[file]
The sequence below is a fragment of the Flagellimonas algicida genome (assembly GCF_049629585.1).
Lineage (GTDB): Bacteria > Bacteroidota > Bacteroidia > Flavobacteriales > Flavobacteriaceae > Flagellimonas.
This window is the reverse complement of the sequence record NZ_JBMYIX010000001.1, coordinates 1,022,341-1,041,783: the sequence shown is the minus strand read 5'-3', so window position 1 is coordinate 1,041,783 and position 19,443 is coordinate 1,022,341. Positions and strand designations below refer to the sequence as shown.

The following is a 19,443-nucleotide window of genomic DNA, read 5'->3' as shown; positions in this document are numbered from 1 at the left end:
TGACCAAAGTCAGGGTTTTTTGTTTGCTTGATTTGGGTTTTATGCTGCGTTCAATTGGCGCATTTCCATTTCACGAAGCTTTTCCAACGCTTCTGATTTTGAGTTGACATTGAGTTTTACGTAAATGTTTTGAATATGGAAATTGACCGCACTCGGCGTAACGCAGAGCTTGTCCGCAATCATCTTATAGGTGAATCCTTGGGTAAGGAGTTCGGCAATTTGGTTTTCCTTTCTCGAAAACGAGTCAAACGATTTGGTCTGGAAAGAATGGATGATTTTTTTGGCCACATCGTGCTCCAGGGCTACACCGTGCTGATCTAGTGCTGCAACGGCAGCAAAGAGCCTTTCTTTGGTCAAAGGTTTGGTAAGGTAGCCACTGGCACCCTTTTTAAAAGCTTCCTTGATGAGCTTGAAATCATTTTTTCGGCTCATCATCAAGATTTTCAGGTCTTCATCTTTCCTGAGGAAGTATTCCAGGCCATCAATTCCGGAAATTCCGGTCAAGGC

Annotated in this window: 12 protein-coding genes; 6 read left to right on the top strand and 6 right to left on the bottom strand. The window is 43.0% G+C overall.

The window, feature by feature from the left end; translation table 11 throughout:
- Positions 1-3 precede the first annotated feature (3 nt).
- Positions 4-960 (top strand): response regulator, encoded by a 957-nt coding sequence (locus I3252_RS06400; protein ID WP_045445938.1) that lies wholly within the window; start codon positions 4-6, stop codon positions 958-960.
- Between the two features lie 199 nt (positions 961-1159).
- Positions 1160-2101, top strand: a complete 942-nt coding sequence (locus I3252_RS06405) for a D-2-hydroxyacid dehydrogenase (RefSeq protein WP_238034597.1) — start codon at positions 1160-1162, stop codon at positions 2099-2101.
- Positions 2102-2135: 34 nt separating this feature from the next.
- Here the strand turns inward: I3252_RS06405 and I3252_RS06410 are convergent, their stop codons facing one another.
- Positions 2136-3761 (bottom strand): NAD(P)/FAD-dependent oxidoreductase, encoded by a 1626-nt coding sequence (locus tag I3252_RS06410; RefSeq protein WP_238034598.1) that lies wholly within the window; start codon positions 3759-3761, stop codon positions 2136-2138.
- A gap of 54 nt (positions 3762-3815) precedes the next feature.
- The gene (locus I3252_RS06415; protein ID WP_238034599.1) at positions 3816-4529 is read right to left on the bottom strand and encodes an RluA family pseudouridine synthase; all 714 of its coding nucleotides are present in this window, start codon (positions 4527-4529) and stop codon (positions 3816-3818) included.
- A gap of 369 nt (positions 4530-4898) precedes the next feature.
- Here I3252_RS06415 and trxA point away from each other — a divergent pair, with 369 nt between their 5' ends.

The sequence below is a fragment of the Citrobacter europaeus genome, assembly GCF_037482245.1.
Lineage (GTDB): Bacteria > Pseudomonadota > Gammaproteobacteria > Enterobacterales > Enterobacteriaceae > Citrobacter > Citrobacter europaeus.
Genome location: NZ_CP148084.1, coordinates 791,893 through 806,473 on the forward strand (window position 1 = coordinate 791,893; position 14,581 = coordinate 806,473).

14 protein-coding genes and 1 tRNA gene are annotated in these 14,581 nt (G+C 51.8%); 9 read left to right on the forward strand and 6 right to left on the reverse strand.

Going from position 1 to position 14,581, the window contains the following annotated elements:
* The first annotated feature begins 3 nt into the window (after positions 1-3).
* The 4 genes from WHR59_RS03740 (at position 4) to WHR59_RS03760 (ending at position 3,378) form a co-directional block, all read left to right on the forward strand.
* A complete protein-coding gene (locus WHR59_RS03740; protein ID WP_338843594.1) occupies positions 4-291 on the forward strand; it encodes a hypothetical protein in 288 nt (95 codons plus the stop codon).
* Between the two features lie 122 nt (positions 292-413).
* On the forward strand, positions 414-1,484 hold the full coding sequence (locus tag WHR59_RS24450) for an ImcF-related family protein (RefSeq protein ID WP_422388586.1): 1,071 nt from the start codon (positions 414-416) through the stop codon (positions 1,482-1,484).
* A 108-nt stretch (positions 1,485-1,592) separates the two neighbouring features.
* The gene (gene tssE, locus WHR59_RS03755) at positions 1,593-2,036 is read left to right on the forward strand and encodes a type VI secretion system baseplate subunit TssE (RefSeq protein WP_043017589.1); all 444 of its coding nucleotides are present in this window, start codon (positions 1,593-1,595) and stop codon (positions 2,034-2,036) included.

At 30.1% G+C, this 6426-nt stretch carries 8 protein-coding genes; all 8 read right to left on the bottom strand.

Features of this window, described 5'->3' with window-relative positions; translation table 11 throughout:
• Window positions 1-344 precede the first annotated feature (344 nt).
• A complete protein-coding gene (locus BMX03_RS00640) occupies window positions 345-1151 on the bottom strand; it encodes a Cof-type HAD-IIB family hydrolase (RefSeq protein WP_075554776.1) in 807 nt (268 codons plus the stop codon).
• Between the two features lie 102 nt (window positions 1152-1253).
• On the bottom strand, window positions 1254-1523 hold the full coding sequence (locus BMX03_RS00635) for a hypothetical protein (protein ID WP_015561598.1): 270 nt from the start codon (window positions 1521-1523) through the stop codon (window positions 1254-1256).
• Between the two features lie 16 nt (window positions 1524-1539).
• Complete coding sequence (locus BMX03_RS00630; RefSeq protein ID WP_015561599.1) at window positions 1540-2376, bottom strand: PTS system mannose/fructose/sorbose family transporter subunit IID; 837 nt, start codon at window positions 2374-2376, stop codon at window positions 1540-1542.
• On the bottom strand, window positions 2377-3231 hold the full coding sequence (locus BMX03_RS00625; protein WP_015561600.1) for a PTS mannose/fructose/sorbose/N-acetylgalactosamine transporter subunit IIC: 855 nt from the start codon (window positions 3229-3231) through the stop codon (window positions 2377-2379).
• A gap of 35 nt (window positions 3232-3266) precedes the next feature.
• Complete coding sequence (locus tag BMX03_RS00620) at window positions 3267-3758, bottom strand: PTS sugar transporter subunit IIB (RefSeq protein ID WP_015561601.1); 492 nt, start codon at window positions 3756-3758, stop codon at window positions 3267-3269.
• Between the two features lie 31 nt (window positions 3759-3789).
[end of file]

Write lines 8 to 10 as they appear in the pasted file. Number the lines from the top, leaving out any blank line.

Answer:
- Positions 1-3 precede the first annotated feature (3 nt).
- Positions 4-960 (top strand): response regulator, encoded by a 957-nt coding sequence (locus I3252_RS06400; protein ID WP_045445938.1) that lies wholly within the window; start codon positions 4-6, stop codon positions 958-960.
- Between the two features lie 199 nt (positions 961-1159).